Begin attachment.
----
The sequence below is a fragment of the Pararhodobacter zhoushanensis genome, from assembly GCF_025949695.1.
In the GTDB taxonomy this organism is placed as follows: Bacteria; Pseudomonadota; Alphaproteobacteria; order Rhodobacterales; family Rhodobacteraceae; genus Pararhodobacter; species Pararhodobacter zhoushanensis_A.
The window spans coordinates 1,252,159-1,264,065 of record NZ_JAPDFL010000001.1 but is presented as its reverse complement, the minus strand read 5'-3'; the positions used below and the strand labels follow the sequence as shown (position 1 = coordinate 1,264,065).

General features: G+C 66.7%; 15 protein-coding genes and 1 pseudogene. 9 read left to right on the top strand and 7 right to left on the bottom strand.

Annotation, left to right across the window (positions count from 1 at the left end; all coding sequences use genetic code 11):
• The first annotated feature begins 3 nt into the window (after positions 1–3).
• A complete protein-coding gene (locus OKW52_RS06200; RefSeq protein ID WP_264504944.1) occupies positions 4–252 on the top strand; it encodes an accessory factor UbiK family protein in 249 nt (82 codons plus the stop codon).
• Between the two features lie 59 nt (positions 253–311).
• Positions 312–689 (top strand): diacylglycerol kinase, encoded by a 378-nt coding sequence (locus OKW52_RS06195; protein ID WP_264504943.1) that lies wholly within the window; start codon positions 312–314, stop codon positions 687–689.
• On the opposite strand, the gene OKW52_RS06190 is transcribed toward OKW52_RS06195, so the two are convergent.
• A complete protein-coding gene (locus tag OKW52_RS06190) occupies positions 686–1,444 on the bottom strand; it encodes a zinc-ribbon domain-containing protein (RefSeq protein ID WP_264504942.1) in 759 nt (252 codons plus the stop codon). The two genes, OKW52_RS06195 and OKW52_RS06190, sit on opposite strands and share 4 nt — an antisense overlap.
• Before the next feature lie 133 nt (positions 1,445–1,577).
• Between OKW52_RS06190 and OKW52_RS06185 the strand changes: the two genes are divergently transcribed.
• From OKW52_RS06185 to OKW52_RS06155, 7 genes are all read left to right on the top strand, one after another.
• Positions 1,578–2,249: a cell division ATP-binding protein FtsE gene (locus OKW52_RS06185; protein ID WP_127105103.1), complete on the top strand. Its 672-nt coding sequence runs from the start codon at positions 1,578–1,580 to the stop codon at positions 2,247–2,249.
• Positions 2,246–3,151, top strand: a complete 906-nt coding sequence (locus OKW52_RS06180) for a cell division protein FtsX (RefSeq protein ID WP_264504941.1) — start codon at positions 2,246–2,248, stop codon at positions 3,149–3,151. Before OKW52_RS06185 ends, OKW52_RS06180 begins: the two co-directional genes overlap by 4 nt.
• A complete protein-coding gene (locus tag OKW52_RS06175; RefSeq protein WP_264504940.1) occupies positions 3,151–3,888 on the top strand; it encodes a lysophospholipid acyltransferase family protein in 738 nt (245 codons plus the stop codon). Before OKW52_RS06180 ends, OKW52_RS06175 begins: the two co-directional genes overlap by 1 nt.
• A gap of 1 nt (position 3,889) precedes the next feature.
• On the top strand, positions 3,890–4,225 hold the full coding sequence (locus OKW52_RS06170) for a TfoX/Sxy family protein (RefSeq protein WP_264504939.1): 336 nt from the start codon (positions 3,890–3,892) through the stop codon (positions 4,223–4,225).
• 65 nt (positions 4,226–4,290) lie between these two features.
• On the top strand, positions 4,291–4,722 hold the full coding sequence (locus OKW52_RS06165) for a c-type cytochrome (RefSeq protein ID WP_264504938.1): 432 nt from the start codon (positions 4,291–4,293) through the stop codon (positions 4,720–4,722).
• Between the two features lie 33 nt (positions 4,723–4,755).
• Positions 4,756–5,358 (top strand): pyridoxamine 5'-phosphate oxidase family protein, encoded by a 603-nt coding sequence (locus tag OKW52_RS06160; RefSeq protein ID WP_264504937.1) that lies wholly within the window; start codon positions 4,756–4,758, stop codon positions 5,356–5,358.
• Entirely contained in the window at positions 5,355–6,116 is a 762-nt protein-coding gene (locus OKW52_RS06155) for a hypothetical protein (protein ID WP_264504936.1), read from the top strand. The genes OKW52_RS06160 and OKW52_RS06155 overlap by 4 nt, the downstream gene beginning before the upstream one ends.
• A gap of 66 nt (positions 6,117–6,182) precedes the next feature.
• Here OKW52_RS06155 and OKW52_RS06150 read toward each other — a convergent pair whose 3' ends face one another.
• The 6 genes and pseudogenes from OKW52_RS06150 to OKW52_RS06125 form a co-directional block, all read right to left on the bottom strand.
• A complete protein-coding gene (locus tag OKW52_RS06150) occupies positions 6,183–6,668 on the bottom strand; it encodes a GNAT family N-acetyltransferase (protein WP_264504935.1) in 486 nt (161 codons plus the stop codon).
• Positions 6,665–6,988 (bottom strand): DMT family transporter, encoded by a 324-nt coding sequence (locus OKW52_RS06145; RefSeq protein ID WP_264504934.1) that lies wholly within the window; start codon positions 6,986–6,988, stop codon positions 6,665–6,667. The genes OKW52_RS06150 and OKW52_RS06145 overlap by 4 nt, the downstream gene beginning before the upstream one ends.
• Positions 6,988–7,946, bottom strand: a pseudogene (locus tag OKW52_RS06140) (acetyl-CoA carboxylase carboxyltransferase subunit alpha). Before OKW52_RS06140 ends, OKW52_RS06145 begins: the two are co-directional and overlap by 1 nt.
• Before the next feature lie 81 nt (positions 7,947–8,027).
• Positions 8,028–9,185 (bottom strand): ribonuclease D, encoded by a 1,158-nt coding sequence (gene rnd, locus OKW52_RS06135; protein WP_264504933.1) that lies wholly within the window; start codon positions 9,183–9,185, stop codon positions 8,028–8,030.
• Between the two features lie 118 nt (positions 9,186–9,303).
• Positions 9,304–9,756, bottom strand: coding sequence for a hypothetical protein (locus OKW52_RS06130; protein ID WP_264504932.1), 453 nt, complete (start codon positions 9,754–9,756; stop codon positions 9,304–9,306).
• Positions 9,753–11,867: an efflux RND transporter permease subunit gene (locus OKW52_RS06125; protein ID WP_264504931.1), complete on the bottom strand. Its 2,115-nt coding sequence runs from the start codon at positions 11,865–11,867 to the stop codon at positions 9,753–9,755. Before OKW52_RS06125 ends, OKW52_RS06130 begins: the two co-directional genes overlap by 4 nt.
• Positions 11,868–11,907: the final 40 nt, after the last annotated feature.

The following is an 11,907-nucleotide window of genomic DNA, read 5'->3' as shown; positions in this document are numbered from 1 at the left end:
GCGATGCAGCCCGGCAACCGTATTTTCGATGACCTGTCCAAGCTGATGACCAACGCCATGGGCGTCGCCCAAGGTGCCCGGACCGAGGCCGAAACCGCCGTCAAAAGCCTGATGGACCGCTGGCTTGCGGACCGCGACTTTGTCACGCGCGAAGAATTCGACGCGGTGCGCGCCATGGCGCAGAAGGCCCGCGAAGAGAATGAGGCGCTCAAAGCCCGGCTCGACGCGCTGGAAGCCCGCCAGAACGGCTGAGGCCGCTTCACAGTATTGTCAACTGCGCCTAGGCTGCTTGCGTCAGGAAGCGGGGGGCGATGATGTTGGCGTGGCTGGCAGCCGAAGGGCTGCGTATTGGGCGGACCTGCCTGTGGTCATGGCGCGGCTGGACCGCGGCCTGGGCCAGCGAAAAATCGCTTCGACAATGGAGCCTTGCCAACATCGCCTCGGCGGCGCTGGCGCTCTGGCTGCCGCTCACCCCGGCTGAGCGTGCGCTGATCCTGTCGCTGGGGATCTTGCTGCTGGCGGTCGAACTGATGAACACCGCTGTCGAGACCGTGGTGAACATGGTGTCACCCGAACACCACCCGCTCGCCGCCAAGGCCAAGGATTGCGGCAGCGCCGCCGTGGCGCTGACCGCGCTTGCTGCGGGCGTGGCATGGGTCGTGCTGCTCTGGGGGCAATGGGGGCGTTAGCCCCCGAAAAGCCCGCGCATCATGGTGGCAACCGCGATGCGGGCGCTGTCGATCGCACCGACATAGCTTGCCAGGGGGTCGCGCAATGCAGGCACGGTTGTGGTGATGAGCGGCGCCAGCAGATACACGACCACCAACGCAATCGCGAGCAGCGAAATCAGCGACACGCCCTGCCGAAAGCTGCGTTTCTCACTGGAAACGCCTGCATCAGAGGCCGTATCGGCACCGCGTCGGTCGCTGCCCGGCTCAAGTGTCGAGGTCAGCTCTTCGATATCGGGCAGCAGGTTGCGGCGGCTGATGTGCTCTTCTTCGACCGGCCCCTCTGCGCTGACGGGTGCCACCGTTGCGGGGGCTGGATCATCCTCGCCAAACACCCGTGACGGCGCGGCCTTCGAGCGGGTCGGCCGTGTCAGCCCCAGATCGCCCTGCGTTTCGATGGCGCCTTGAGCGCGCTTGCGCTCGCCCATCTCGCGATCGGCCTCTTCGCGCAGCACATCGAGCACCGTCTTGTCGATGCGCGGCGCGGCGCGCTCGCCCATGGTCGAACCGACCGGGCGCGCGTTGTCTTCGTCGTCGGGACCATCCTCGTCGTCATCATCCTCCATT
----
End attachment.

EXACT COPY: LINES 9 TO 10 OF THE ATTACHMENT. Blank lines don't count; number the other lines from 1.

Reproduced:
• Positions 312–689 (top strand): diacylglycerol kinase, encoded by a 378-nt coding sequence (locus OKW52_RS06195; protein ID WP_264504943.1) that lies wholly within the window; start codon positions 312–314, stop codon positions 687–689.
• On the opposite strand, the gene OKW52_RS06190 is transcribed toward OKW52_RS06195, so the two are convergent.